Ilgauskas, who has not seen action since playing five minutes in Game 1 of the Cavaliers’ Eastern Conference semifinal series with the Boston Celtics, has no plans to discuss his plight with coach Mike Brown and vows to be ready if his name is called tonight in Game 5.
“Coach Brown has a lot on his mind,” Ilgauskas said Monday at Cleveland Clinic Courts. “I’m a veteran player. I don’t need a babysitting service.”
Ilgauskas, who re-signed with the Cavaliers after the mandatory 30-day waiting period following his February trade to the Washington Wizards and eventual buyout of his contract, said he would do the same thing all over again.
“When I came back, I knew what the roster looked like,” he said. “This is where I wanted to be.”
Ilgauskas, the franchise leader in games played, was not even Cleveland’s fifth big man Sunday in Game 4, as even Leon Powe, inactive for the first seven games of the postseason, played the final 49 seconds of the first quarter.
Already stuck behind starters Shaquille O’Neal and Antawn Jamison as well as reserves Anderson Varejao and lately J.J. Hickson, Ilgauskas has been around long enough — he was drafted in 1996 — to know that could change at any time.
“I’m staying ready,” he said. “I’m staying in shape. That’s about all I can do.
“It’s hard for anybody,” he added. “Everybody wants to play, but we’ve got a lot of guys who can play. I always was a team player. … We have a job to do as a team. I have trust in the guys out on the floor.”
The way the Boston series is going — the teams are tied 2-2 heading into tonight’s game at Quicken Loans Arena— Ilgauskas doesn’t appear to be in Brown’s plans, but throwing Powe out on the floor Sunday is a sign anything is possible.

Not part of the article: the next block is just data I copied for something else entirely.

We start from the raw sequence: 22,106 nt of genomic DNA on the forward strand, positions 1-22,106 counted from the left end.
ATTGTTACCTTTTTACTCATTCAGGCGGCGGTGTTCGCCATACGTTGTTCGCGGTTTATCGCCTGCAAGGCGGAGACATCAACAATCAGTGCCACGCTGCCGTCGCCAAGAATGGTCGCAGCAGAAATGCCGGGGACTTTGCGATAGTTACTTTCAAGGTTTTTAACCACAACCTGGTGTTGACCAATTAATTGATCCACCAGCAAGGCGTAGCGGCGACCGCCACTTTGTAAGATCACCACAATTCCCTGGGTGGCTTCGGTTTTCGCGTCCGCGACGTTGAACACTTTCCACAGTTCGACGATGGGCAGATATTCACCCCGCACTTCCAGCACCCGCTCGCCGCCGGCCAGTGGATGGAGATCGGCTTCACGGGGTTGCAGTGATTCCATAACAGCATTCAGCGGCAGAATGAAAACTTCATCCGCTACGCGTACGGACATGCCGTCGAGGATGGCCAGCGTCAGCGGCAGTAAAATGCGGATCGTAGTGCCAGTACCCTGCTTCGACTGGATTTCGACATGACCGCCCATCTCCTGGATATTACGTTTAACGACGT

More than likely, though, if Ilgauskas is to see any significant action, it will come against Dwight Howard and the Orlando Magic in a potential conference final matchup or versus Andrew Bynum and Pau Gasol in a possible NBA Finals meeting with the Los Angeles Lakers.
“Everybody has to stay ready,” Brown said. “At any given time, anybody’s number could be called.”
If the Cavaliers elect to defend him with 6-foot-8 LeBron James in Game 5, 6-1 Boston point guard Rajon Rondo vows to be ready.
“It’s happened before,” Rondo told reporters Monday in Boston. “LeBron’s going to be LeBron. He’s a great help defender, so he’s definitely going to be helping. They did it a couple years ago when (the Lakers’) Kobe (Bryant) was checking me in the finals, so I’m used to bigger guys guarding me, giving me the shot and just challenging the lane because of their wingspan.
“I really don’t care. If he checks me, he checks me. It’s not going to change the way we run our offense.”
Brown said the Cavaliers will continue to throw a lot of different looks at Rondo, with James being one of the team’s options. In the next breath, however, Brown said he liked the way James has been defending Boston small forward Paul Pierce.
Either way, Rondo doesn’t care.
“It really doesn’t matter about the matchups,” he said. “For me, I don’t really care who’s guarding me.”
- The Celtics had a 13-0 edge in second-chance points in Game 4, when Cleveland got just three offensive rebounds.
- Rondo had four offensive boards by himself.
- James was 0-of-5 on 3-pointers Sunday, when Cleveland was 4-of-21 as a team.
- Boston was 1-of-14, with Ray Allen going 1-of-8.
- ◾Brown said it was highly unlikely the Cavaliers would employ any type of zone defense in an attempt to slow Rondo.
Quote of the day
“They just wanted that game more than we did. That’s the best way to sum it up.” — Ilgauskas, on Boston’s 97-87 victory in Game 4.
Contact Rick Noland at (330) 721-4061 or firstname.lastname@example.org.